Two months of Shanghai Covid lockdowns ended at the start of June. Although, there has been muted activity at Shanghai’s two main airports. This slow recovery has highlighted the lockdown’s lingering impact on the world’s aviation market. It’s expected to remain stifled, impacting belly-hold cargo, as consumers avoid travel due to the risk of restrictions. Therefore, resulting in disrupted travel arrangements and potential compulsory hotel quarantines. Cargo only airfreight operations, on the other hand, have returned to approx. 80% of their pre-lockdown levels, and courier carriers have lifted all weight limitations on their movements to & from Shanghai.

    In recent days, fuel prices have started to fall, after reach record highs in recent months. Haulage companies are monitoring the situation and are amending their fuel surcharges each month to reflect.

    A new wave of strikes is expected on UK rail transport in July and August. This is a result of disagreements around pay and the cost-of-living crisis. The strikes in June caused a huge impact, with an 80% reduction in services. Many haulage companies are pre-empting the current negotiations by giving their customers notice of the potential network disruptions, should the unions and British Rail executives fail to provide a negotiated solution.

    Brexit

    UK politics have been thrown into turmoil yet again. Boris Johnson submitted his resignation from the leader of the Conservative Party. The party are in the process of electing their new leader, with the result expected to be announced in September. Boris Johnson will remain as a caretaker in the PM role during this time, after surviving a confidence vote in his government.

    When he departs his role, one of the main items of unfinished business is the Northern Ireland protocol. Problems remain in Northern Ireland, as the Democratic Unionist Party continue to refuse to take part in the NI Assembly unless the NI protocol is changed. The Northern Ireland Protocol Bill, which has an overall aim of scrapping NI border checks, is expected to reach the House of Lords before October. The legislation proposes that the number of checks on goods intended for sale only in NI would be reduced, and that there would be a separate system for goods intended for final sale in the EU.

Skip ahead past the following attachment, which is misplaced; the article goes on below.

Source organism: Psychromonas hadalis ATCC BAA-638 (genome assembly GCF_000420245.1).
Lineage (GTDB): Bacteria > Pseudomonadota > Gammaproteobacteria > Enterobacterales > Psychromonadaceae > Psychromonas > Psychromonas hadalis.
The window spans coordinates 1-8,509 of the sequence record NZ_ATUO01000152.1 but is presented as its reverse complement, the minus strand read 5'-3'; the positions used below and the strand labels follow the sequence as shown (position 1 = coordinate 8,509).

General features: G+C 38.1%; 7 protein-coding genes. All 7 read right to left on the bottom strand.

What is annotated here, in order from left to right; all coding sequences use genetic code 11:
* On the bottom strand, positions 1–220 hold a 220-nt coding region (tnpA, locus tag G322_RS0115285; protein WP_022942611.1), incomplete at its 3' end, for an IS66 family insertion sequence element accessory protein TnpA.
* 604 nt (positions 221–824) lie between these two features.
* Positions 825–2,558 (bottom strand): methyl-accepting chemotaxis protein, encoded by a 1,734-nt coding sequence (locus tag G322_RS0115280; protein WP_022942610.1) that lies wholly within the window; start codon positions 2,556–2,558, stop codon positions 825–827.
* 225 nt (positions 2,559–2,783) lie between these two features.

The European Commission has launched fresh legal action against the UK and has warned that renegotiating the terms of the deal is out of the question. The new legislation would be breaking international law. Moreover, if the UK government goes ahead with any of its plans, it will damage the trust between the EU and the UK.

    All eyes will be on the new Prime Minister, watching closely whether they continue with the Bill, if they are successful in getting it passed and how it will affect the Good Friday Agreement and overall stability of Northern Ireland.

    Goudsmit UK

    Goudsmit UK continue to communicate with all customers proactively. We manage expectations and providing multiple solutions, allowing customers to make conscious decisions when balancing cost versus supply chain risk.

    We continue to advise all customers at the point of quotation and order confirmation of the extended lead times. Therefore, allowing any freight delays to be factored in when planning. We would request that you review your current requirements and advise of any issues asap. We’d also urge you to review your requirements for 2022 – 2023 at the earliest opportunity.

    Whilst freight delays are unavoidable at this time, we’re working with our customers by holding larger volumes of UK stock for longer. We would encourage that a minimum of 8-10mths of buffer stock is considered when re-ordering new production. In order to help reduce the impact of freight delays and lessen the potential requirement for costly airfreight.